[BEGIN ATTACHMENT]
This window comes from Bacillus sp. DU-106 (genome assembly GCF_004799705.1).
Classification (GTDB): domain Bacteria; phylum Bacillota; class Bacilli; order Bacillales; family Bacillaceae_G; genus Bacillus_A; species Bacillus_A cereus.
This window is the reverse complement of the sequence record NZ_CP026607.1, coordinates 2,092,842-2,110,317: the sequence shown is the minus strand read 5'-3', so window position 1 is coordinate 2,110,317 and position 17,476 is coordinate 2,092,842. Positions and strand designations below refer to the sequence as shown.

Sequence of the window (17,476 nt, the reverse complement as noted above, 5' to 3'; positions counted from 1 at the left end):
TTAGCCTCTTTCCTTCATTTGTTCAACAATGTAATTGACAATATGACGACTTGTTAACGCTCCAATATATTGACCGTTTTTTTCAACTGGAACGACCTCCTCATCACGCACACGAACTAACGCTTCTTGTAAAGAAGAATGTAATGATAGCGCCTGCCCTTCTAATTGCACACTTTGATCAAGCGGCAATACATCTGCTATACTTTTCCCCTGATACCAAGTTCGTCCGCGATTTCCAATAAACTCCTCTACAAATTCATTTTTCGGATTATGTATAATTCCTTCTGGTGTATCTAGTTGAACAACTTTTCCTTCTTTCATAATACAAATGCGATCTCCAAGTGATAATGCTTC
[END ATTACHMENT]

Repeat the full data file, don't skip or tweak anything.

This window comes from Bacillus sp. DU-106 (genome assembly GCF_004799705.1).
Classification (GTDB): domain Bacteria; phylum Bacillota; class Bacilli; order Bacillales; family Bacillaceae_G; genus Bacillus_A; species Bacillus_A cereus.
This window is the reverse complement of the sequence record NZ_CP026607.1, coordinates 2,092,842-2,110,317: the sequence shown is the minus strand read 5'-3', so window position 1 is coordinate 2,110,317 and position 17,476 is coordinate 2,092,842. Positions and strand designations below refer to the sequence as shown.

Sequence of the window (17,476 nt, the reverse complement as noted above, 5' to 3'; positions counted from 1 at the left end):
TTAGCCTCTTTCCTTCATTTGTTCAACAATGTAATTGACAATATGACGACTTGTTAACGCTCCAATATATTGACCGTTTTTTTCAACTGGAACGACCTCCTCATCACGCACACGAACTAACGCTTCTTGTAAAGAAGAATGTAATGATAGCGCCTGCCCTTCTAATTGCACACTTTGATCAAGCGGCAATACATCTGCTATACTTTTCCCCTGATACCAAGTTCGTCCGCGATTTCCAATAAACTCCTCTACAAATTCATTTTTCGGATTATGTATAATTCCTTCTGGTGTATCTAGTTGAACAACTTTTCCTTCTTTCATAATACAAATGCGATCTCCAAGTGATAATGCTTC